Stephen Harper hopes to be re-elected on his boast that he knows -- better than anyone else -- how to manage the Canadian economy. But the evidence keeps suggesting that he doesn't know what he's doing. Murray Dobbin writes:
However you see it -- as separate from society or integral to it -- Canada's "economy" is increasingly at the mercy of a risk-averse, inept corporate elite addicted to government tax breaks, and an ideologically addled government which more than anything else is simply incompetent. It is a deadly combination -- a sort of dumb and dumber team slowly dragging us backwards at a time when the world is just hoping there won't be another economic collapse.
Consider our sliding position among OECD countries:
An OECD study reported in the Globe shows that Canada has dropped out of the top 10 in R&D spending and now ranks 12th. While we de-industrialize and fall back on raw resource exports, previously underdeveloped countries -- Taiwan, Indian and Brazil -- are now outspending us as they industrialize.
We continue to decline in the World Economic Forum's World Competitiveness Index as well. For 2014-2015 we rank 15th. But even worse, in the category of "innovation and sophistication factors" we rank 25th. In 1998 our overall rank was sixth. Some of the countries that now beat us: the United Arab Emirates, Taiwan, Hong Kong and Singapore. The dramatic decline in R&D has a continuing negative impact on labour productivity as well. According to OECD figures, for the year 2012 we stood at 73 per cent of the U.S. benchmark of 100. This failure to increase labour productivity through investment in new machinery and innovation has a huge impact on our standard of living and the domestic economy: as wages stagnate and personal debt increases domestic consumption starts to flat-line -- and that further suppresses investment.
And, while Harper trumpets his trade deal with Europe, India isn't even on his radar:
The other media report that reveals the pathetic level of government and corporate leadership on the economy focused on our complete failure to look to India as a potent export market. It is the fastest-growing economy on the planet yet Canadian corporations and their government partners seem asleep at the switch. Kevin Carmichael in the Globe and Mail quotes the president of Canada-India Business Council: "We've got to get in here fast or we're going to miss the boat. You've seen a rush to the gates [from other nations]. We seem to be taking a slow walk." Currently exports to India account for a minuscule 0.63 per cent of Canadian exports -- and 45 per cent of that is raw materials. Canada scarcely does better in other emerging nations. Of our top three destinations for goods, the U.S. takes 74.5 per cent, China 4.3 per cent and the U.K. 4.1 per cent. Australia, a Pacific nation we compete with, is far more diversified in its export destinations: China 29.5 per cent, Japan 19.3 per cent, South Korea 8 per cent, India 4.9 per cent.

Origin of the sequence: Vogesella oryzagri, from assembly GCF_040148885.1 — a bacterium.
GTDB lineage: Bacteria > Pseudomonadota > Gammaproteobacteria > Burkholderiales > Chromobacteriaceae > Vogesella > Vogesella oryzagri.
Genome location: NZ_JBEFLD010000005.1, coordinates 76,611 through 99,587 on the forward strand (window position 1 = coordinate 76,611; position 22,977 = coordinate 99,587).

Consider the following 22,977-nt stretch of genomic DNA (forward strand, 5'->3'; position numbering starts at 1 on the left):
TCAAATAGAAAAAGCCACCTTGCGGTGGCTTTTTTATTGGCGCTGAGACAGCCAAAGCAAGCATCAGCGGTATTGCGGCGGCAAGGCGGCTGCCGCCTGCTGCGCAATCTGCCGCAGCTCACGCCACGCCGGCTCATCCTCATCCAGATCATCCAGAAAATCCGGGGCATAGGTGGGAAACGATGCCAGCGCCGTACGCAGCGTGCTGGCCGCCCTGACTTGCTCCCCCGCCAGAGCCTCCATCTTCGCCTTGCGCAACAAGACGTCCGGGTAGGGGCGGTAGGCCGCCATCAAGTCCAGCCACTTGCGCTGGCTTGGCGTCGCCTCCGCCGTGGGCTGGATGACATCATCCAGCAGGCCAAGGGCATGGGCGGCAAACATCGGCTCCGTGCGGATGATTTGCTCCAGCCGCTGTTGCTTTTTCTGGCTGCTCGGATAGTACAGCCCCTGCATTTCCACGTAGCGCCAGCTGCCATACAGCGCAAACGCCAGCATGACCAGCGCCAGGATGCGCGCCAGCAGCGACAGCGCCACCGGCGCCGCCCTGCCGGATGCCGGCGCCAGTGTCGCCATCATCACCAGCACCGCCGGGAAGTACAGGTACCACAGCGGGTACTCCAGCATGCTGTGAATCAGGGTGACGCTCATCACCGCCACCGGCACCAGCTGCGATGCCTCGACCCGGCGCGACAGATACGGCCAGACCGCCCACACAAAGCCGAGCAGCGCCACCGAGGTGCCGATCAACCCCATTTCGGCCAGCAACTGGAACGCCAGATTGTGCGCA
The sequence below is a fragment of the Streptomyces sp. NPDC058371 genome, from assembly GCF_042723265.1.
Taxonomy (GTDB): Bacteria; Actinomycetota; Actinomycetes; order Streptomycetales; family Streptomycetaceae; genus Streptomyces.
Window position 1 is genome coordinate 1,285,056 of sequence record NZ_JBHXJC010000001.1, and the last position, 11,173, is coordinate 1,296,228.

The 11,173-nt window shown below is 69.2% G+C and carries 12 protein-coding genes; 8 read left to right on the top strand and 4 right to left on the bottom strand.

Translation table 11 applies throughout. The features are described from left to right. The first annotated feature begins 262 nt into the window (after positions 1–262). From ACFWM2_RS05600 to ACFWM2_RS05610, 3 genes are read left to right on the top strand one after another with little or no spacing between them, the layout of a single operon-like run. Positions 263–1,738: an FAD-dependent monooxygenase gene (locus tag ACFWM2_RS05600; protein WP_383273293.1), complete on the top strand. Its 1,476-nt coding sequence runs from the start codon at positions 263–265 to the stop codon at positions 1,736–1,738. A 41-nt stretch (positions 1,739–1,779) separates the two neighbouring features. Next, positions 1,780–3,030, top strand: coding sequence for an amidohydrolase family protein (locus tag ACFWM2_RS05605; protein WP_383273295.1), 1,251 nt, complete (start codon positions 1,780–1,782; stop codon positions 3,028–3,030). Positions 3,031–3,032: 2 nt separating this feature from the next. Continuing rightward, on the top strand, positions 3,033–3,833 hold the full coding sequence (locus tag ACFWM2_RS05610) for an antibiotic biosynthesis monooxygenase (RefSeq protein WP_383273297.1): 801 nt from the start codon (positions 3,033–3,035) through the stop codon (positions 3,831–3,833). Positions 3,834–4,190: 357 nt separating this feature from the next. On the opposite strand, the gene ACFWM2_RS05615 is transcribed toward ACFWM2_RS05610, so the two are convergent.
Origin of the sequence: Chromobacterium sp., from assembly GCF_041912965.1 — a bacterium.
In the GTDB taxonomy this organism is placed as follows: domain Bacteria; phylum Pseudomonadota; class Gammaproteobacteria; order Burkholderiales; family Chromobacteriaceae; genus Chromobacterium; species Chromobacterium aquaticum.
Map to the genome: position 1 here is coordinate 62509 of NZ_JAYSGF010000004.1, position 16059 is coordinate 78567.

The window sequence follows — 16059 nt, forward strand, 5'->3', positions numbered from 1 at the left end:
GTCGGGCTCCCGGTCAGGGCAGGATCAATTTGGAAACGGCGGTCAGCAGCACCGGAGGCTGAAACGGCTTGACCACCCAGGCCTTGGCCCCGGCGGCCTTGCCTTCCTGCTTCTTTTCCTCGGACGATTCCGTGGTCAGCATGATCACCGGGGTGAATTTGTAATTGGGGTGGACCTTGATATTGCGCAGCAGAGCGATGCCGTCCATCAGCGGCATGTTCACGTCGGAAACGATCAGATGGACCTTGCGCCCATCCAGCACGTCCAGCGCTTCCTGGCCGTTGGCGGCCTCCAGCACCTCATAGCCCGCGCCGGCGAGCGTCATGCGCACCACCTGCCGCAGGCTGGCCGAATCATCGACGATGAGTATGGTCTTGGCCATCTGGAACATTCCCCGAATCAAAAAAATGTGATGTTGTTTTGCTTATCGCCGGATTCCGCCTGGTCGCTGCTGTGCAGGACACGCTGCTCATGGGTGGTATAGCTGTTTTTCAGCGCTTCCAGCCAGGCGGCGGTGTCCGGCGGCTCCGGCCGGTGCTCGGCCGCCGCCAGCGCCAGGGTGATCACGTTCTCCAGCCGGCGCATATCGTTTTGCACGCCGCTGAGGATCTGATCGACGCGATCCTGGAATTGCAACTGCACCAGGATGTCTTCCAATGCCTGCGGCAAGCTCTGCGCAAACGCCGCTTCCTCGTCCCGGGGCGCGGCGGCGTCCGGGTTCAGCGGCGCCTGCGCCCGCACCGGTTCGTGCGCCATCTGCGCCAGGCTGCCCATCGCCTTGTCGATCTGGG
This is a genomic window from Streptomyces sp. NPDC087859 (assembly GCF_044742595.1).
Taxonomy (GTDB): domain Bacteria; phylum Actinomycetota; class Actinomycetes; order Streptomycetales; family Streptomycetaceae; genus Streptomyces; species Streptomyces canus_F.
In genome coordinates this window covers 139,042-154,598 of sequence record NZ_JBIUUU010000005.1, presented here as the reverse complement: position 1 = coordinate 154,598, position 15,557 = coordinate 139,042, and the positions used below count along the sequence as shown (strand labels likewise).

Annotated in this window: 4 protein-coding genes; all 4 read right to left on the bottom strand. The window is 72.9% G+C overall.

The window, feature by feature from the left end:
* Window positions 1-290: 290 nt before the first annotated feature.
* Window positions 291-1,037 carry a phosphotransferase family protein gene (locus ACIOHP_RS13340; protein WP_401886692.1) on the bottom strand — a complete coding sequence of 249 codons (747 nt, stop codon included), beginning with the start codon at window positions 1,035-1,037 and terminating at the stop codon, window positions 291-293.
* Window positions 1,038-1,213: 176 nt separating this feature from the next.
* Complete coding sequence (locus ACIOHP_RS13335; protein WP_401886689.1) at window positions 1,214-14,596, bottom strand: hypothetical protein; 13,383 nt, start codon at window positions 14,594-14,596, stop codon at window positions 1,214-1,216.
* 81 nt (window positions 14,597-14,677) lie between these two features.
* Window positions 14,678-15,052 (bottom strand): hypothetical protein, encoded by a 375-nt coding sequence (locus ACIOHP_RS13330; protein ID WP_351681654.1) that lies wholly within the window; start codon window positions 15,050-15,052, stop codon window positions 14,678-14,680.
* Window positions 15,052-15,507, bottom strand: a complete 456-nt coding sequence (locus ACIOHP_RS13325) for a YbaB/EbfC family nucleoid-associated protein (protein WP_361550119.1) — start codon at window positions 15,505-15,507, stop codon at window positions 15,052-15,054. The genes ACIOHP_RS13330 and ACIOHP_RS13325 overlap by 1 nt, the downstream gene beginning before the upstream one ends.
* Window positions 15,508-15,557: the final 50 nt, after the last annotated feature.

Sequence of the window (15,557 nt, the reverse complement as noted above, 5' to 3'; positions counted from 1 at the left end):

The only thing that Mr. Harper is focused on is getting Canadian oil to foreign markets. But it's becoming apparent that Alberta bitumen simply costs too much to produce. And its overall economic benefits are miniscule:
Frances Russell highlighted the fact that "Canada's energy sector created only 1.7 per cent of all new jobs in Canada from 2007 to 2012." That was just 13,000 jobs. Compare that to the 22,000 jobs created in a single month, December 2013, in health care and social assistance. "The energy sector accounts for only 0.1 percentage point of the average 2.25 per cent annual GDP growth over the last decade," according to the IMF. As for the alleged benefits accruing to other provinces, a dollar invested in the tar sands boosts manufacturing in the rest of Canada by three cents and GDP in Ontario by four cents. And if none of the pipelines from the tar sands were built? The economy would grow 0.5 per cent less by 2020.
If you look at the numbers, it begins to dawn on you. If you buy Stephen Harper's vision of the Canadian economy, you're buying a pig in a poke.